The famous game of ball lived in those days and the ball was made from a cow or pigs bladder and stuffed with sad, straw or chalk and roughly stitched together. A pigs head would often suffice too!

In the 16thC a shoemaker presented the Drapers Company with a new ball which was worth three shillings and four pence for their Shrove Tuesday match, which at the price in the day suggests a top quality item.

It is clear that sport over the years has certainly had its costs and also the gear.

Looking at the cost of jousting and the safety developments in jousting way back then,  I could not help but compare how it reminded me of the huge costs, safety rules and adjustments that have been made in the modern sport of F1 racing sport over the last years, often a trail of Ice and Fire Sport itself and which is also the most expensive sport in the world today!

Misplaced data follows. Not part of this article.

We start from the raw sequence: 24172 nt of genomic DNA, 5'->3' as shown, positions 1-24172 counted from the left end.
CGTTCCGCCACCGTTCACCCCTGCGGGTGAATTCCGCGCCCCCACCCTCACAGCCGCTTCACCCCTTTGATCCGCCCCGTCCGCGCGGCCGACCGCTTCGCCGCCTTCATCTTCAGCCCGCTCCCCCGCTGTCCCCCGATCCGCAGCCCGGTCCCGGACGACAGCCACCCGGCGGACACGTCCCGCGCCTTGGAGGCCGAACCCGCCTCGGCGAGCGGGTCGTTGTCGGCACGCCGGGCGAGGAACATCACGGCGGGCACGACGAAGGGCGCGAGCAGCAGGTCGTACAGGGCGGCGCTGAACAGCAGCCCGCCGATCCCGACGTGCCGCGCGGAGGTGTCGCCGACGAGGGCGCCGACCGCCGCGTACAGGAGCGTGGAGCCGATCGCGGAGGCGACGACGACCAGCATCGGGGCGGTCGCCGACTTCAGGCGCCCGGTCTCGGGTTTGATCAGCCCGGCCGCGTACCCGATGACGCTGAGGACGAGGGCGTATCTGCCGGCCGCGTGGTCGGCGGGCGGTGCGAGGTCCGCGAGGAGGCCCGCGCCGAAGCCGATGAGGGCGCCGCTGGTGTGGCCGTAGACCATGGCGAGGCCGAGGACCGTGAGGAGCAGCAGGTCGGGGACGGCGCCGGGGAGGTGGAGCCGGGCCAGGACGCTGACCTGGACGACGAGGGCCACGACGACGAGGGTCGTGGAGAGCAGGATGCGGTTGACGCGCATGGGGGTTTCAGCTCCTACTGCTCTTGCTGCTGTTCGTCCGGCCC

It is clear that nothing has changed over the centuries and that man will always strive to create both gear and clothing that will give him the edge in his preferred sport.

It all boils down to the same thing , the World of Ice and Fire Sport and the Medieval Ages all required huge sums of money to make things happen. Fantasy or reality, sport and exciting sport adventures in the history of mankind on Earth or in Westeros!

Formula One Grand Prix History

Formula One’s Grand Prix history (briefly known previously as Formula A), Grand Prix History can trace its roots back to the earliest days of motor racing, with the first Grand Prix’s being held from 1906 and its emergence from the up-beat European racing scene in-between WW1 and WW2.

English: "The famous French automobilist ...
English: “The famous French automobilist [Sisz] in his racing machine, after winning the grand prize for the contest over the Sarthe Circuit.” The contest referred to is the 1906 French Grand Prix. Sisz is on the left in the photo, and his riding mechanic M. Martaud is on the right. The car would not appear to be his race winning Renault. (Photo credit: Wikipedia)